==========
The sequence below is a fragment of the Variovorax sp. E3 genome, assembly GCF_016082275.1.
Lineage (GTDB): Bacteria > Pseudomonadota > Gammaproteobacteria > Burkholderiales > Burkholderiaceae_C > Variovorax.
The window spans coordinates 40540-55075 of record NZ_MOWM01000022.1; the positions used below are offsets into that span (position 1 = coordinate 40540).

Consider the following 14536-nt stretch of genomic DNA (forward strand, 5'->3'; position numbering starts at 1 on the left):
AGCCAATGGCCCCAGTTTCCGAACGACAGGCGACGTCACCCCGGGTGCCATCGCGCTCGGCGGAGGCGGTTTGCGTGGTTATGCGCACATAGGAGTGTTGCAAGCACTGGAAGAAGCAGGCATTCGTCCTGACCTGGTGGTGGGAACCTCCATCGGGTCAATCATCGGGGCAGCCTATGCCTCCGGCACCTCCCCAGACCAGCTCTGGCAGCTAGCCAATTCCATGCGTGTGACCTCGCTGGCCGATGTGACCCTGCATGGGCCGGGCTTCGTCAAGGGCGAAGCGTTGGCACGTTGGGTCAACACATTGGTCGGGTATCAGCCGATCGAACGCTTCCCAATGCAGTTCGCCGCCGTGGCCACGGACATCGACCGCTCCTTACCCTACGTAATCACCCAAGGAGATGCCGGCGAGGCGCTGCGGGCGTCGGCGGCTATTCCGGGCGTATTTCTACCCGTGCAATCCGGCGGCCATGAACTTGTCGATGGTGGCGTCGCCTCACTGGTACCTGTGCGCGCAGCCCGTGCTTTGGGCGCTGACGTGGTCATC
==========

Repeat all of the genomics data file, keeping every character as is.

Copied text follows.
The sequence below is a fragment of the Variovorax sp. E3 genome, assembly GCF_016082275.1.
Lineage (GTDB): Bacteria > Pseudomonadota > Gammaproteobacteria > Burkholderiales > Burkholderiaceae_C > Variovorax.
The window spans coordinates 40540-55075 of record NZ_MOWM01000022.1; the positions used below are offsets into that span (position 1 = coordinate 40540).

Consider the following 14536-nt stretch of genomic DNA (forward strand, 5'->3'; position numbering starts at 1 on the left):
AGCCAATGGCCCCAGTTTCCGAACGACAGGCGACGTCACCCCGGGTGCCATCGCGCTCGGCGGAGGCGGTTTGCGTGGTTATGCGCACATAGGAGTGTTGCAAGCACTGGAAGAAGCAGGCATTCGTCCTGACCTGGTGGTGGGAACCTCCATCGGGTCAATCATCGGGGCAGCCTATGCCTCCGGCACCTCCCCAGACCAGCTCTGGCAGCTAGCCAATTCCATGCGTGTGACCTCGCTGGCCGATGTGACCCTGCATGGGCCGGGCTTCGTCAAGGGCGAAGCGTTGGCACGTTGGGTCAACACATTGGTCGGGTATCAGCCGATCGAACGCTTCCCAATGCAGTTCGCCGCCGTGGCCACGGACATCGACCGCTCCTTACCCTACGTAATCACCCAAGGAGATGCCGGCGAGGCGCTGCGGGCGTCGGCGGCTATTCCGGGCGTATTTCTACCCGTGCAATCCGGCGGCCATGAACTTGTCGATGGTGGCGTCGCCTCACTGGTACCTGTGCGCGCAGCCCGTGCTTTGGGCGCTGACGTGGTCATC